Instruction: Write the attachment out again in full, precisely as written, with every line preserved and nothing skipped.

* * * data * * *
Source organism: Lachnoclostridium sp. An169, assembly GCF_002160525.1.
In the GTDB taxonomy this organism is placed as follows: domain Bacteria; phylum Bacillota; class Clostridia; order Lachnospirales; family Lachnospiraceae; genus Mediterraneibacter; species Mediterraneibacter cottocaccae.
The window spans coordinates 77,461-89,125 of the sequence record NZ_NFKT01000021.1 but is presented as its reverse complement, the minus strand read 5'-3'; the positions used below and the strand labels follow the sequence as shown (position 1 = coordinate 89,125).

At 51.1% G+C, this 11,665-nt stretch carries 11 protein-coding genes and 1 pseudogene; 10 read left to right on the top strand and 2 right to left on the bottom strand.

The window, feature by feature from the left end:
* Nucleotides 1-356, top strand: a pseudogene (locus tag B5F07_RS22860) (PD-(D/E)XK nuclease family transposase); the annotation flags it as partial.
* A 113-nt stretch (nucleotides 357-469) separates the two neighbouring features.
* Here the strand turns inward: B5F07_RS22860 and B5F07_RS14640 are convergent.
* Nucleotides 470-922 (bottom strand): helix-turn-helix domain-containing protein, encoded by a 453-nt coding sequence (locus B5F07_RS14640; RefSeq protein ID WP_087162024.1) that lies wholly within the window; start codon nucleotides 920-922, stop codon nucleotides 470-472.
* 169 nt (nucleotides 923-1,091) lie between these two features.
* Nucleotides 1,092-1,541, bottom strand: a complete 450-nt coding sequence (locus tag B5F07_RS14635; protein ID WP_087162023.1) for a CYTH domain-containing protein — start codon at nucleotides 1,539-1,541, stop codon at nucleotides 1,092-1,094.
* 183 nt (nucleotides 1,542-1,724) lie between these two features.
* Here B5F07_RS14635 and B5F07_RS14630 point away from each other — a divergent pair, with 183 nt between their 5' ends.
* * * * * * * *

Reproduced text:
Source organism: Lachnoclostridium sp. An169, assembly GCF_002160525.1.
In the GTDB taxonomy this organism is placed as follows: domain Bacteria; phylum Bacillota; class Clostridia; order Lachnospirales; family Lachnospiraceae; genus Mediterraneibacter; species Mediterraneibacter cottocaccae.
The window spans coordinates 77,461-89,125 of the sequence record NZ_NFKT01000021.1 but is presented as its reverse complement, the minus strand read 5'-3'; the positions used below and the strand labels follow the sequence as shown (position 1 = coordinate 89,125).

At 51.1% G+C, this 11,665-nt stretch carries 11 protein-coding genes and 1 pseudogene; 10 read left to right on the top strand and 2 right to left on the bottom strand.

The window, feature by feature from the left end:
* Nucleotides 1-356, top strand: a pseudogene (locus tag B5F07_RS22860) (PD-(D/E)XK nuclease family transposase); the annotation flags it as partial.
* A 113-nt stretch (nucleotides 357-469) separates the two neighbouring features.
* Here the strand turns inward: B5F07_RS22860 and B5F07_RS14640 are convergent.
* Nucleotides 470-922 (bottom strand): helix-turn-helix domain-containing protein, encoded by a 453-nt coding sequence (locus B5F07_RS14640; RefSeq protein ID WP_087162024.1) that lies wholly within the window; start codon nucleotides 920-922, stop codon nucleotides 470-472.
* 169 nt (nucleotides 923-1,091) lie between these two features.
* Nucleotides 1,092-1,541, bottom strand: a complete 450-nt coding sequence (locus tag B5F07_RS14635; protein ID WP_087162023.1) for a CYTH domain-containing protein — start codon at nucleotides 1,539-1,541, stop codon at nucleotides 1,092-1,094.
* 183 nt (nucleotides 1,542-1,724) lie between these two features.
* Here B5F07_RS14635 and B5F07_RS14630 point away from each other — a divergent pair, with 183 nt between their 5' ends.